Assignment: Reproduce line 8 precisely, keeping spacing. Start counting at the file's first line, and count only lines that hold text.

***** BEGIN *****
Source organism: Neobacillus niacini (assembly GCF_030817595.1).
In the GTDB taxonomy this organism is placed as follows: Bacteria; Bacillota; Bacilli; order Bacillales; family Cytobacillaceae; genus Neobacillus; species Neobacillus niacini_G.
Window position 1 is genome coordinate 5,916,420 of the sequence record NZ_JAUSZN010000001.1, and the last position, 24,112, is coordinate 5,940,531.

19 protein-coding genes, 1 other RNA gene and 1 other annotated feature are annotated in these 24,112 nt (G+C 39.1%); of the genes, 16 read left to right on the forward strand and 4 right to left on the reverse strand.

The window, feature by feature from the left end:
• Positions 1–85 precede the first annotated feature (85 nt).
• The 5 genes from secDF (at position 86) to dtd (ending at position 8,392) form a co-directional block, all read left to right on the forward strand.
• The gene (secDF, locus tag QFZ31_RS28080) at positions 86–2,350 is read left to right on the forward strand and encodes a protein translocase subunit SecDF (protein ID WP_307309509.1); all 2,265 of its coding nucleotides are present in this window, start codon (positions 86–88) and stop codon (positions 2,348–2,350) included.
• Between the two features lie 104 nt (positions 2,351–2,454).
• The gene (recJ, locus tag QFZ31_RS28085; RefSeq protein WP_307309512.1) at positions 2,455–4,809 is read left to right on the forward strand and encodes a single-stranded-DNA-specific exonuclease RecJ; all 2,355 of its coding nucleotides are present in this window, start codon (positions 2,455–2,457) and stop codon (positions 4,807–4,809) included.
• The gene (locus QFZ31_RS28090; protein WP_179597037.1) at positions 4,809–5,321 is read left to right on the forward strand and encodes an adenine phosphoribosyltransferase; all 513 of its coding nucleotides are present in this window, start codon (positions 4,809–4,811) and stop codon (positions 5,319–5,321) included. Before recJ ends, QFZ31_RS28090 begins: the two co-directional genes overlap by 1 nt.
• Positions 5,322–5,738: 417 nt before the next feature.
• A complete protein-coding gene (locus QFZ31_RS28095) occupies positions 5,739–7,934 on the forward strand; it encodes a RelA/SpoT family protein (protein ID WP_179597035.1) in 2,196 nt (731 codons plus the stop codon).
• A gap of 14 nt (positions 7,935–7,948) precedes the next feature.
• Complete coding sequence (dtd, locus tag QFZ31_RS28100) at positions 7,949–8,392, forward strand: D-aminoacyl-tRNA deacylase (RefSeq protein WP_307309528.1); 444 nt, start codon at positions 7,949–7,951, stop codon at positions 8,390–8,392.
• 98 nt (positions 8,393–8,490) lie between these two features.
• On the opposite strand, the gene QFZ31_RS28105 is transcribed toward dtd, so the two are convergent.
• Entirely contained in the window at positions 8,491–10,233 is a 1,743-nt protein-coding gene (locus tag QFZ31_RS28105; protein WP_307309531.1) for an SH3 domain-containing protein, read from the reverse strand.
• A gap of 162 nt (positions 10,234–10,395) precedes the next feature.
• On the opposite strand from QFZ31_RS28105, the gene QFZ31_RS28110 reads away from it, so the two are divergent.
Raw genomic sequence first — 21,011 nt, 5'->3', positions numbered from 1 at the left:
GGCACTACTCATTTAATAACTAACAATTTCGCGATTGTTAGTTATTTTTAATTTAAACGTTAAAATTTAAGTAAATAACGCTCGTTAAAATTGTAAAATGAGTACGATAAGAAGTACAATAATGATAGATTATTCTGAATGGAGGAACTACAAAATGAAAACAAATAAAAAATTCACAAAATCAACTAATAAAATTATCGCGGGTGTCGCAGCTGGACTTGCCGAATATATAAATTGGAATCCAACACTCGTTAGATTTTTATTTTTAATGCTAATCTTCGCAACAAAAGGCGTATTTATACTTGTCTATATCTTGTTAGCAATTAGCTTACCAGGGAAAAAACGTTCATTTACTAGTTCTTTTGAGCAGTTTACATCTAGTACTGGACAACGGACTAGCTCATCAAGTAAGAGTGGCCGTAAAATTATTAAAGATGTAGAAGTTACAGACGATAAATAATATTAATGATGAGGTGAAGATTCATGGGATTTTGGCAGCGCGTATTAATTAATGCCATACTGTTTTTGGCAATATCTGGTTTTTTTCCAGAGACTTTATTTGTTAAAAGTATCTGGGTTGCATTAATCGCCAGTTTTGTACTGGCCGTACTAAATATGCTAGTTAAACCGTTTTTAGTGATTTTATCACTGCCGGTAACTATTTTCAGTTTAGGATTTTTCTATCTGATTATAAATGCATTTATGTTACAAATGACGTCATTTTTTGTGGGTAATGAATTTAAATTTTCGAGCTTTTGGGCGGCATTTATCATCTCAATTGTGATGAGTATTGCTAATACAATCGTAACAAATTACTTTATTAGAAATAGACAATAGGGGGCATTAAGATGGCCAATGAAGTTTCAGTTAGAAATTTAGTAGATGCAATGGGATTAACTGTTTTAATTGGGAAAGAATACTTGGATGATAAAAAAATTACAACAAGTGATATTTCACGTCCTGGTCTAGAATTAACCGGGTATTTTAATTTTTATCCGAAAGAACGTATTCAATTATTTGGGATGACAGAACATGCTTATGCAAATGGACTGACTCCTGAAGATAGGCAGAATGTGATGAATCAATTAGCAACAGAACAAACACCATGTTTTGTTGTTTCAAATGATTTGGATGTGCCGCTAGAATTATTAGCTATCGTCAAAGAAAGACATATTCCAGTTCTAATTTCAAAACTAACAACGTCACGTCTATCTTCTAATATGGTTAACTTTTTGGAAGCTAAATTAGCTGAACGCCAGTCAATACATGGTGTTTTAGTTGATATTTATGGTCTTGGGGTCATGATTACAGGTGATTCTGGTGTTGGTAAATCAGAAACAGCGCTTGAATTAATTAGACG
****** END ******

• The gene (secDF, locus tag QFZ31_RS28080) at positions 86–2,350 is read left to right on the forward strand and encodes a protein translocase subunit SecDF (protein ID WP_307309509.1); all 2,265 of its coding nucleotides are present in this window, start codon (positions 86–88) and stop codon (positions 2,348–2,350) included.